PANAMA CITY BEACH — Golfers soon will tee off in the Panama City Beach area to raise money for combat-wounded veterans.
Set for May 20 at the Nicklaus Golf Course in Bay Point, the second annual Charity Golf Tournament will raise money for October’s Warrior Beach Retreat, an all-expenses-paid vacation for select veterans who suffered combat injuries since 9/11.
The tournament is overseen by INDUS Technologies, an engineering consultant based in San Diego.
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Warrior Beach Retreat is “important because a lot of these men and women come home, and they don’t necessarily get a hero’s welcome,” said Eric MacGregor, president and CEO of INDUS. “There’s not a ton of recognition, and a lot of (combat-wounded veterans) go through a lot of challenges, whether it’s physically or mentally, and I just think that we as a country … could probably do a better job of taking care of them.”
Proceeds from the tournament will help fund the Warrior Beach Retreat, one of two weeklong events held each year in Panama City Beach by Warrior Beach Retreat Inc. The previous one was in March.
Linda Hope, president of the nonprofit, said she founded the organization more than a decade ago after her son, now-retired Army Sgt. Josh Cope, was severely injured by an improvised explosive device blast in Baghdad, Irag. He lost both of his legs above the knee and wounded his hand.
The retreat not only is a way to appreciate those who suffered battle injuries while serving the United States, it also strengthens the marriages of veterans and their spouses, who Hope said often are forgotten heroes.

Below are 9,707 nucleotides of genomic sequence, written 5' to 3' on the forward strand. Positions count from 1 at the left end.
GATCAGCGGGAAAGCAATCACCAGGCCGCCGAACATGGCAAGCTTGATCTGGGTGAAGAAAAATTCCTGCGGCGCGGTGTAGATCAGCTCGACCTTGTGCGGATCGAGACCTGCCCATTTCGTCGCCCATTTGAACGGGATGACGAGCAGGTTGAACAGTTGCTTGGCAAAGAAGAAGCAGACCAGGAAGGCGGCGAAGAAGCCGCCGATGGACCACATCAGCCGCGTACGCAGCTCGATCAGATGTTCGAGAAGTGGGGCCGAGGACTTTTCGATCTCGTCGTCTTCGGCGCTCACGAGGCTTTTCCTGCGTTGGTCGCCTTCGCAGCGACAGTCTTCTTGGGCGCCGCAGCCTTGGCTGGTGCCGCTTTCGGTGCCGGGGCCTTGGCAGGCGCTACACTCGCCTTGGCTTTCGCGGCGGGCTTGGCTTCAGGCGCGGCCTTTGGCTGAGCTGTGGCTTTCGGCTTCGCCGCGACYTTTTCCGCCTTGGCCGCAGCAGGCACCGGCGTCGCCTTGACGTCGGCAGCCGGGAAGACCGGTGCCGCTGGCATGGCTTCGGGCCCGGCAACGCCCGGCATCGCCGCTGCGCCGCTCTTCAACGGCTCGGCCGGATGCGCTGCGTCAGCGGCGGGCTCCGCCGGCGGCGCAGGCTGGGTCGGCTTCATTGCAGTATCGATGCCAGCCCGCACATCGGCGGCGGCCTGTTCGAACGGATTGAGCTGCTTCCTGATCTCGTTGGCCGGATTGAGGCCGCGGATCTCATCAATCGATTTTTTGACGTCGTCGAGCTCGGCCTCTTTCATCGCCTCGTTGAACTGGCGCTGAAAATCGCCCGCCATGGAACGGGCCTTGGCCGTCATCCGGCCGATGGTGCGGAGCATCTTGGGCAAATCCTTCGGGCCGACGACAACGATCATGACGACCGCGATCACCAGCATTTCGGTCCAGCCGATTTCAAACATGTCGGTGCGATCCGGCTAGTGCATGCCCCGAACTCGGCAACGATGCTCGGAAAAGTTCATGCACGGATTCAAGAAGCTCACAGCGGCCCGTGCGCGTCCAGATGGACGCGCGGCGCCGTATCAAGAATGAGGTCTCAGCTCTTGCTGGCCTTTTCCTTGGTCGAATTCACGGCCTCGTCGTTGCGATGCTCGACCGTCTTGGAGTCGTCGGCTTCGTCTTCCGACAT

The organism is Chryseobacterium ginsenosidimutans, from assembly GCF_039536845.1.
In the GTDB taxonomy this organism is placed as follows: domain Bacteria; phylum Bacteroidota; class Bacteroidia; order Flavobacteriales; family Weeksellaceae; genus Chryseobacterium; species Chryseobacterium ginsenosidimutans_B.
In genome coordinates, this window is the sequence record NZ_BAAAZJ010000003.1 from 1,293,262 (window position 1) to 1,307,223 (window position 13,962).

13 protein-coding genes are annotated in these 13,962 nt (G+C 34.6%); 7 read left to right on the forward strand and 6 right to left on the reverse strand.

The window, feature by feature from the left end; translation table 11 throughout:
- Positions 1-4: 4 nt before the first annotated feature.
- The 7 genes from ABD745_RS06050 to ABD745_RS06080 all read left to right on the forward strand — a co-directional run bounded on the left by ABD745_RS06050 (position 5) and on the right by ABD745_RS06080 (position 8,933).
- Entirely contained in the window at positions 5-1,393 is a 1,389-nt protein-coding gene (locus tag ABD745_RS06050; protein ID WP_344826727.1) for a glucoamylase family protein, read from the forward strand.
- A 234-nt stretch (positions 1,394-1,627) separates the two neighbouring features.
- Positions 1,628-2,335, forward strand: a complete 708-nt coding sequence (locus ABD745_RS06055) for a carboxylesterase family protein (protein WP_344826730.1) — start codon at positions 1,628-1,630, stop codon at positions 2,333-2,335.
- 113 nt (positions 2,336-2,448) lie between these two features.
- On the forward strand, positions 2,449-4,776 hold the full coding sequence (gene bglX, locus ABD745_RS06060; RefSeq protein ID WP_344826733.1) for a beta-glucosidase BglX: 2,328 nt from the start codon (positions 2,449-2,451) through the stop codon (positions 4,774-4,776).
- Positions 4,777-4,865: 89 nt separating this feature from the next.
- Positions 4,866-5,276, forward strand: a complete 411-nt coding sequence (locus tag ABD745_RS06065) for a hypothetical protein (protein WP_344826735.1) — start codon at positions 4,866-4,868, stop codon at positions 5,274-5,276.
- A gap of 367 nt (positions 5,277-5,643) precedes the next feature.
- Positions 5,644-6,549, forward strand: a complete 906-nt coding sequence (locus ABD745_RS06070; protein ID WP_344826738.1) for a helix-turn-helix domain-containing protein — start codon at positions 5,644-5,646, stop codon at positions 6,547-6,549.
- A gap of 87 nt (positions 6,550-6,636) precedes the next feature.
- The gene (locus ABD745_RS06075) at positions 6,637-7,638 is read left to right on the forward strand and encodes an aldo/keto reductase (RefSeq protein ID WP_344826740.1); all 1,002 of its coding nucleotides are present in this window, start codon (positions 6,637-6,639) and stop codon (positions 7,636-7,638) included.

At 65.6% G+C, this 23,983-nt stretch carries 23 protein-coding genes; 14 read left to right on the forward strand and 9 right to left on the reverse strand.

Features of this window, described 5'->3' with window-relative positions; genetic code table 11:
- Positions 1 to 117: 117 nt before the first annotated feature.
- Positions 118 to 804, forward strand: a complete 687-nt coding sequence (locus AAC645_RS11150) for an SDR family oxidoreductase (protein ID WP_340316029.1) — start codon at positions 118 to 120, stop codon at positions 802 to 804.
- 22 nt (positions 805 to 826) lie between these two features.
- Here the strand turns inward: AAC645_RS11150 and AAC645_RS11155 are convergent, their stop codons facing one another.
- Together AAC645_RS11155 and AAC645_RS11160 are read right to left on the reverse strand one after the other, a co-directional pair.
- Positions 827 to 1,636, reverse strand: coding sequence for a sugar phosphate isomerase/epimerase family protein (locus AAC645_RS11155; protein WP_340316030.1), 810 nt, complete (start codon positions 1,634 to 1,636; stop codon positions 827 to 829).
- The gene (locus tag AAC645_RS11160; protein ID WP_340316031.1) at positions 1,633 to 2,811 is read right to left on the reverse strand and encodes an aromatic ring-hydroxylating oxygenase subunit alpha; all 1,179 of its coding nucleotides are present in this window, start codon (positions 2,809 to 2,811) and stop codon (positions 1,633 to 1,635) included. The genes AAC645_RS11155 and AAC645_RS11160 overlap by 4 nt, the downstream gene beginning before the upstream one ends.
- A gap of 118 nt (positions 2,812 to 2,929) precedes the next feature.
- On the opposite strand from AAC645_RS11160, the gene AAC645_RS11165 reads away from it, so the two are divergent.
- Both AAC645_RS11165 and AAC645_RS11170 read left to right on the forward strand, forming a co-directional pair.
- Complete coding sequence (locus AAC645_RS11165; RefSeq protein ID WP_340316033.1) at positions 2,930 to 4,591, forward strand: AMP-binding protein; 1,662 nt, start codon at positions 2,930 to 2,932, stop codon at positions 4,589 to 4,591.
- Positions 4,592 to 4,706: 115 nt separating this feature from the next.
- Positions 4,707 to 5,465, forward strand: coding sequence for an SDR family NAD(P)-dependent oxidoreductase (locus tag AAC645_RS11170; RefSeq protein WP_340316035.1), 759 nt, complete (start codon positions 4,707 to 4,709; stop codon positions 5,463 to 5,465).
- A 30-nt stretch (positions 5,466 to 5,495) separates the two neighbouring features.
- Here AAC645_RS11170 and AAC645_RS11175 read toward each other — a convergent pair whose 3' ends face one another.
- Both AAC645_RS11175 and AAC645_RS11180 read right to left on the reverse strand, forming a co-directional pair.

“Basically, (the retreats are about them) reconnecting as a couple … and they don’t have the financial burden of what (it) would have cost them,” Hope said. “(This fundraiser) just really continues to help fulfill the vision to bring hope and healing to the warriors and their spouses and their caregivers that they so desperately need.”
MacGregor, a partially disabled veteran who served in the Air Force for about six years, noted that he hosted similar golf tournaments for more than five years in California before moving to Panama City Beach in December 2020.
The upcoming tournament in Bay Point is a four-person scramble, meaning that teams of four will compete together and play their best ball each shot. Up to four mulligans also can be purchased by each golfer for $20.
Cost is $125 a person or $500 a team, and interested golfers are asked to sign up though the tournament’s website.
MacGregor expected about 100 golfers to participate. He said there also will be prizes, including an iPad, 65-inch TV and range finder.
“I just really admire what the Warrior Beach Retreat does,” MacGregor said. “It’s a cool cause, and we’re happy to help them.”
Veterans who were injured in battle, or now have battle-related PTSD, since 9/11 can apply for the retreat by visiting warriorbeachretreat.org. About 12 to 15 couples are selected to attend each retreat.
Warrior Beach Retreat Inc. is not affiliated with the Wounded Warrior Project.
“Our whole vision is to give (wounded veterans) a place of refuge when they come to Bay County,” Hope said. “There’s nothing like this in the nation where the whole community is involved. We have a parade with an opening ceremony (each retreat, and) thousands line the street with their flags, their signs, honoring the men and women who mostly went straight from the battlefield to home.”